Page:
Reviving Fukushima’s fisheries

A fishing cooperative in Fukushima Prefecture on June 14 carried out a fishing operation on a trial basis off the prefecture. The prefecture’s fishing industry has suffered greatly from the severe accident at Tokyo Electric Power Co.’s Fukushima No. 1 nuclear power plant.

The bottom line was to confirm that fish caught in waters off the prefecture are safe. It is hoped that the trial operation can lead to full-scale fishing operations and the revival of the prefecture’s fishing industry.

For one year and three months after the nuclear crisis happened, the Fukushima Prefectural Federation of Fisheries Cooperative Associations has refrained from fishing operations and, instead, concentrated on monitoring the concentration of radiation in fish and shellfish off the prefecture.

Fukushima fishermen are suffering from rumors that their fishing products may not be safe

On June 14, six fishing boats of the Soma Futaba Fishing Cooperative in the city of Soma left Matsukawa-ura fishing port and carried out dragnet fishery operations in an area 150 meters or more deep about 50 km from the shore. They caught mizu dako (North Pacific giant octopus), yanagi dako (Octopus conispadiceus) and shiraito makibai (a kind of spiral shellfish). Tests done by the Fukushima prefectural government since last summer have detected no radioactive substances in these fish and shellfish.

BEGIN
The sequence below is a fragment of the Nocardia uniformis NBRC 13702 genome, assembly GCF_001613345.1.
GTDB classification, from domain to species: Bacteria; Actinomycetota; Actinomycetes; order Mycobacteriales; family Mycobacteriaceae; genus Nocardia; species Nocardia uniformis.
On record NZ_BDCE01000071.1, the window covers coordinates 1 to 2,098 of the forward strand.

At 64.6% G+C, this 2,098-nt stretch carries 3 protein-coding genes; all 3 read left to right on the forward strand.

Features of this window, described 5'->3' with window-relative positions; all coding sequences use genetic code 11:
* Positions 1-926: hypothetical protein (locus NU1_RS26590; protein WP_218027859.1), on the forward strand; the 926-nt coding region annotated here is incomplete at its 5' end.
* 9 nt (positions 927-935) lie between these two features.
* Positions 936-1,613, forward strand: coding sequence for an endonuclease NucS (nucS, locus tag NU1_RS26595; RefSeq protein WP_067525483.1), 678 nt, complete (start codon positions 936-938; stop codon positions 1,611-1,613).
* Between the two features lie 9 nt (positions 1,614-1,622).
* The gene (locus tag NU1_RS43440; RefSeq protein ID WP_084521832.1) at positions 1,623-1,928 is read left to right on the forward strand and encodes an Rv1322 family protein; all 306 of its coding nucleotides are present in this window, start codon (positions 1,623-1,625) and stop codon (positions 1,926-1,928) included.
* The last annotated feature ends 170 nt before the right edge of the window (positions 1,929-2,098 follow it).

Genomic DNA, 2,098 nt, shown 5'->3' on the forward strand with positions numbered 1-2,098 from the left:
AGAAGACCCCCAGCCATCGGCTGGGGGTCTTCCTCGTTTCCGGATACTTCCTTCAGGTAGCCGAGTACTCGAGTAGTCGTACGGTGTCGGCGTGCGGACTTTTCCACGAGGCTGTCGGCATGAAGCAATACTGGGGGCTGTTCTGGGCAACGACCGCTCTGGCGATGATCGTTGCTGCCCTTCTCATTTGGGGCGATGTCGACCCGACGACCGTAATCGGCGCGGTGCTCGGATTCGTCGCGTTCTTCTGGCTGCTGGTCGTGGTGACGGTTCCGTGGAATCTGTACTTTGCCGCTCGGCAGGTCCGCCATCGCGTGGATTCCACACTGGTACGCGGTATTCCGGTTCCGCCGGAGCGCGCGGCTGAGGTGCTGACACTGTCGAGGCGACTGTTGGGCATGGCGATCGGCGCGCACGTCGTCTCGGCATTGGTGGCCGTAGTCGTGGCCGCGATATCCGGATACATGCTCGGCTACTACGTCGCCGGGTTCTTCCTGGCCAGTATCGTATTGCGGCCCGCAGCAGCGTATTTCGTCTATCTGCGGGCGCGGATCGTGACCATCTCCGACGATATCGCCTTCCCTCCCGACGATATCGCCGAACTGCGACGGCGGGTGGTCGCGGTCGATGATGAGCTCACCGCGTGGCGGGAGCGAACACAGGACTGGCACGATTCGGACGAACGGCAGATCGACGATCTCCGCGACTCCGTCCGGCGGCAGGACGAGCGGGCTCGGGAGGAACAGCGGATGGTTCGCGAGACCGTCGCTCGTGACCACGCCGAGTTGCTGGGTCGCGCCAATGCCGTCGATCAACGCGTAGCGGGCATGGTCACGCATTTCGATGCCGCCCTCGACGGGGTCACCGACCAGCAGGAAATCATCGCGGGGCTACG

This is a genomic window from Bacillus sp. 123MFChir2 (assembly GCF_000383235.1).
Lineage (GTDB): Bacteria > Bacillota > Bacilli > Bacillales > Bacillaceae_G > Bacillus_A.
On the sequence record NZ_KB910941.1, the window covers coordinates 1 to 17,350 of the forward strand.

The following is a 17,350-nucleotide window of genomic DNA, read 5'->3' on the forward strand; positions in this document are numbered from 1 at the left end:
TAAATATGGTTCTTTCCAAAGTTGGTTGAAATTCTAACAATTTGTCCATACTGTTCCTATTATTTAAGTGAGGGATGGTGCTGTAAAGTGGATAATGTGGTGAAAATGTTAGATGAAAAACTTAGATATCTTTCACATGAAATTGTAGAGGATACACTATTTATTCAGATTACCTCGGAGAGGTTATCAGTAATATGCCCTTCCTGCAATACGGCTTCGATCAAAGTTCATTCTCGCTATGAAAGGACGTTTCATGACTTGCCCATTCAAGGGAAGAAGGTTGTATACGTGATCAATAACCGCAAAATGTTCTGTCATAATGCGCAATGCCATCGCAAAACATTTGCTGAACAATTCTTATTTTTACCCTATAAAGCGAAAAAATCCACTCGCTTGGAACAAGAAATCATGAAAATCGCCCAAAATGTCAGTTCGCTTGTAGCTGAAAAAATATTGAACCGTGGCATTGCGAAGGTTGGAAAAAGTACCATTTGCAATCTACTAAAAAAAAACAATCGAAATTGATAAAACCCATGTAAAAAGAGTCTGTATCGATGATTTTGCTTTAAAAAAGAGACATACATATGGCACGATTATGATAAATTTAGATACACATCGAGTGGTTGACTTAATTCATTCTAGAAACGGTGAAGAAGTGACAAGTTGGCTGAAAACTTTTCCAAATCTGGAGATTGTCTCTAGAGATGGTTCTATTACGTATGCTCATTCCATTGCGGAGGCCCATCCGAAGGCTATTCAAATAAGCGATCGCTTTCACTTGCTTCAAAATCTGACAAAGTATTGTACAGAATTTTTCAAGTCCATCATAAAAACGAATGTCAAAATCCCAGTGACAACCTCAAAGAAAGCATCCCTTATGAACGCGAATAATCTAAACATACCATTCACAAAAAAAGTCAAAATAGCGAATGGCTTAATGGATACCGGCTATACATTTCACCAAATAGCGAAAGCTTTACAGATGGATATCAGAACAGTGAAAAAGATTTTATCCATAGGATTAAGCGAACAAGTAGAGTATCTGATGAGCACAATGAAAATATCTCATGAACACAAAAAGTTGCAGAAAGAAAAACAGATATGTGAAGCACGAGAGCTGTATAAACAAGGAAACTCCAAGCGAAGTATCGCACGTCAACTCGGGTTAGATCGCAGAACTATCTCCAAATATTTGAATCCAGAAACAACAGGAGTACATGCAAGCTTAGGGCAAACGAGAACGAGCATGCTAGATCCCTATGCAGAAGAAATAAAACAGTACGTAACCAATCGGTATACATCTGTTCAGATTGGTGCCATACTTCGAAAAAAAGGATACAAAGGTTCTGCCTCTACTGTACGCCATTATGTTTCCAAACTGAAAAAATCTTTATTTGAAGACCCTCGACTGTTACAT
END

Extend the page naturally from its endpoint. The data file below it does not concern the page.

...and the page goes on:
The fish and shellfish caught on June 14 will not be shipped to markets. If the results of the tests by the fishing cooperative are accepted by the heads of the prefecture’s fishing cooperatives, the fishing cooperative in Soma will carry out fishing operations twice this month with an eye toward shipping the catches to markets.

Depending on the outcome of these operations, it may catch a larger number of different types of fish and shellfish.

The impetus to launch the fishing trial operation was the feeling by local fishermen that they cannot continue to rely on compensation from Tepco and that if they do not resume fishing now, the fishing industry of Fukushima Prefecture may die out.

According to the Fisheries Agency, the concentration of radioactive cesium on the sea bottom is generally decreasing. But in April, Japanese sea perch caught in Sendai Bay some 100 km from the nuclear power plant were found to contain radioactive cesium exceeding the safety standard level.

It is difficult to predict how contamination has spread across the nation. If the Soma Futaba fishing cooperative can accumulate data proving the safety of its catches, consumers would regain their confidence in the safety of Fukushima fish.